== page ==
BY DON FLUCKINGER • This year, the Boston pen show turned out pretty typical: I walked in thinking I’d limit my floor-combing to seeking just one part. I needed a gold-filled Crest ballpoint cap, with lines to make complete one pen I already had.
I came out of the Boston pen show with 18 pens and pencils, and no Crest cap.
Yet it was different this time. These weren’t just any pens. They were Wearevers. Formerly owned by Frank Dubiel. I probably overpaid for them (many veterans who just read this paragraph are probably guffawing to themselves, thinking I overpaid for them if I didn’t get them free).
|Frank was probably rolling in his grave witnessing his pens getting resold for something close to fair market value; Dubiel priced off-brand pens like other dealers priced Watermans.|
I’ve written about Frank Dubiel in this space before. He rightfully earned his “cranky Franky” moniker thanks to his temperamental displays at collector conclaves, as well as his seemingly constant screeds on Internet message boards. He died suddenly in December 2003 of a heart attack.
Those of us who hung out with him knew he had a kind side, a mentoring type who liked to share his knowledge and experience with collectors who sought it out beneath the crusty New England face he put on to the general public.
His Wearevers were, uh, reflective of the man: Rough around the edges. Some parts will need replacement, some cracks will need filling. If he were still around, I’d curse him (or whoever did it) for polishing some of the gold plate — or fake gold wash, technically, on some models — off of some nibs and trim.
Richard will love spending time on these babies; while some are simple restoration projects, others will be downright brutal. Nothing in Dubiel’s famous “Da Book” will make things any easier.
Yet, I feel a profound sense of stewardship to these junkers. Dubiel saw the intrinsic value of these pens when no one else did. He was writing about them online, although no one paid much attention (or if they did, thought “what a nut this guy is” while skimming over his articles).
I still believe (here’s the part where you call me nuts) that the pen-collecting world’s going to come around to Wearever Deluxe 100s, Deluxes, Pacemakers, and Zeniths. They’ll never be esteemed like the Hundred Year Pen or the Doric, but I’m certain they’ll be perceived at least as “highly” as the Sheaffer Admiral, Parker “21”-type pens, or even WASPs.
Frank would agree with me, I’m sure. He certainly did his part promoting them to the hobby.
The collector who bought them at the Saturday auction let me cherry-pick them Sunday morning. While that was going on he remarked that “Frank was probably rolling in his grave” witnessing his pens getting resold for something close to fair market value, a subtle reference to the fact that Dubiel liked to price trays loaded with off-brand pens the way other dealers priced trays full of Watermans.
We had a laugh, and then he said quite seriously that he was happy to have found one of the few Wearever collectors who could appreciate these much-maligned cheapo treasures. To maintain some kind of generational hobby continuity. If most any other dealer would say that to me I’d assume it sales tactic preying on my sentimental side and I’d fire back a sarcastic rejoinder, Dubiel style. But I knew this guy genuinely meant it.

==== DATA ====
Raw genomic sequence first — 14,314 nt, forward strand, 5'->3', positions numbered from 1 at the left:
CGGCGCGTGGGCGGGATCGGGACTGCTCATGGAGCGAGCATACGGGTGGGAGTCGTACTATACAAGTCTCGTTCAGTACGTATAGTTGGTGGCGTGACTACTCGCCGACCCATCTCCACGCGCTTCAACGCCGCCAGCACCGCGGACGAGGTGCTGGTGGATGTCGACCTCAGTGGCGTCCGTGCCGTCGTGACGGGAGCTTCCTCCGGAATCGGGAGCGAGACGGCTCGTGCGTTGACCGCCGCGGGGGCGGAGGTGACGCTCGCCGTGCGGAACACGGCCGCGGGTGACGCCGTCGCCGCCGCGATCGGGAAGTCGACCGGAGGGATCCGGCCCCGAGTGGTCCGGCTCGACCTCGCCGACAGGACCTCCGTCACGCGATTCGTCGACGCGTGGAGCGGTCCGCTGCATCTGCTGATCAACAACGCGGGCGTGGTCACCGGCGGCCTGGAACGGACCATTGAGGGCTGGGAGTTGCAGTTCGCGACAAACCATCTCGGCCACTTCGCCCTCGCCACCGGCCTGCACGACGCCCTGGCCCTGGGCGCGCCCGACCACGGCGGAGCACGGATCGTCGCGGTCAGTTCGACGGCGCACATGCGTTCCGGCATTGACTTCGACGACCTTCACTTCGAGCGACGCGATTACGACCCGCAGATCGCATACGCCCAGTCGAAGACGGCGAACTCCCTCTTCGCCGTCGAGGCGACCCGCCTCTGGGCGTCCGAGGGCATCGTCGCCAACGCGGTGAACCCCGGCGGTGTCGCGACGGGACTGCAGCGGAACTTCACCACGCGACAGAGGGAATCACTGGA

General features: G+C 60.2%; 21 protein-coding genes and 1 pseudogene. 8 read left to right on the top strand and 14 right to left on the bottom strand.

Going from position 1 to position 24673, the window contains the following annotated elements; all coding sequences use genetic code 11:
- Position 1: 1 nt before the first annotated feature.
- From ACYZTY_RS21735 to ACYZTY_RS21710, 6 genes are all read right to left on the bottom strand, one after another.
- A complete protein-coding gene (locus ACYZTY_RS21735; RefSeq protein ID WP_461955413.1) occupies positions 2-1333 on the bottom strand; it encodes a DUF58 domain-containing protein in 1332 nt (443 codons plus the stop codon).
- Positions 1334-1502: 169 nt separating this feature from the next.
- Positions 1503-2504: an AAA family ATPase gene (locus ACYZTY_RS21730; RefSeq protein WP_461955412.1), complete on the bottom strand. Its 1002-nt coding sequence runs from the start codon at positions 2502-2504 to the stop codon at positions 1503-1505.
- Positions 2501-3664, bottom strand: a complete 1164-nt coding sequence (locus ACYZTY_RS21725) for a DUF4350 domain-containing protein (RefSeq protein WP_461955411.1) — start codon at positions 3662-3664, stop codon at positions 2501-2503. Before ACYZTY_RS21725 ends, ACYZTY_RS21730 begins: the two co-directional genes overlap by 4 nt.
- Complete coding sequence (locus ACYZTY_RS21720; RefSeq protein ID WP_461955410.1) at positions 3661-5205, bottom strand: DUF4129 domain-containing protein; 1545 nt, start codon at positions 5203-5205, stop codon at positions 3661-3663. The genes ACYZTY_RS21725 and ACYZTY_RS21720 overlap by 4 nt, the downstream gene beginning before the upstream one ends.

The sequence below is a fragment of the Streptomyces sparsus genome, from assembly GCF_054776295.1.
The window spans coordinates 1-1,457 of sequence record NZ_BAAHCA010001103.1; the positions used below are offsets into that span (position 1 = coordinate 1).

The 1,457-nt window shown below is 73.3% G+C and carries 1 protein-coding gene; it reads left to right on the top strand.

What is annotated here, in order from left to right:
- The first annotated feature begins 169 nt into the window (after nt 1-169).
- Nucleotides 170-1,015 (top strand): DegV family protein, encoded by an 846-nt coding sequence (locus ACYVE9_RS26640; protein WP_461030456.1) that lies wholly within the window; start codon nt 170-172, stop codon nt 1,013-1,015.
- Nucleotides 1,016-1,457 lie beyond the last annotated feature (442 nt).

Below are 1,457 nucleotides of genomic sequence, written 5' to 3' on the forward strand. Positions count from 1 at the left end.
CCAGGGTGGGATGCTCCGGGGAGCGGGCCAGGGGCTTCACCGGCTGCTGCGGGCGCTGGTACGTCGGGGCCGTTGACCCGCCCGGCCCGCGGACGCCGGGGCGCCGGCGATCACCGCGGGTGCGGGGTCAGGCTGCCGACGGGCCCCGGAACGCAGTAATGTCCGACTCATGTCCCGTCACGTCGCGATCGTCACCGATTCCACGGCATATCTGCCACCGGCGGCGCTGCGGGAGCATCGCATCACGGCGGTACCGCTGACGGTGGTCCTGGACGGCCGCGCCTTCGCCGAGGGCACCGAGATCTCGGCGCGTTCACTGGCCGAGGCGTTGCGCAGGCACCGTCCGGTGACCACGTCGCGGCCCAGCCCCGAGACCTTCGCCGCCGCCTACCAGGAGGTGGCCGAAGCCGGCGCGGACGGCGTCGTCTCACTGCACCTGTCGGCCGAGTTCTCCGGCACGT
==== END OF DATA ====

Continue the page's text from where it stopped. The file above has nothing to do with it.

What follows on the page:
I left most of Frank’s Wearevers behind. I have a lot of what I want in my collection already courtesy of New England’s junk shops and flea markets, but it was nice to fill some holes. It’s difficult to find Wearever pencils out there in the wild, and I did pick up a half dozen mates to pens I already had, and for that I was psyched.
In the end, I’m not into the Wearevers to build the definitive collection. I just want to create a nice set of working pens that write well, don’t leak, and won’t dry out. And, I’ve learned, I need pens that I can carry every day that can survive a trip through the washing machine, and if they don’t, no one’s going to cry too much about it.
Judging by the pens I saw at the Boston show, Frank was more of a completist type than I. But still, I know, he’d appreciate the fact that I consider these Wearevers worthy of using daily along side my Parkers, Sheaffers, Waterman’s, and Pelikans. And I’ll enjoy knowing that a small piece of one of my Wearever mentor’s collection lives on in my own.
Further Reading: Legacy: A Step-By-Step Guide to Writing Personal History, by Linda Spence
Tired of reading other people’s hobby stories because yours is far more interesting — but you just don’t know where to start when putting pen to paper (or fingers to keyboard)? Get a jump-start with this useful reference.
|Freelance writer Don Fluckinger lives in Nashua, New Hampshire, and is the son-in-law of Richard Binder. His articles have been published in Antiques Roadshow Insider, The Boston Globe, and on the Biddersedge.com collectibles Web site. Please note: Any opinions stated in this column are Don’s alone and do not necessarily reflect those of Richard Binder or this Web site.|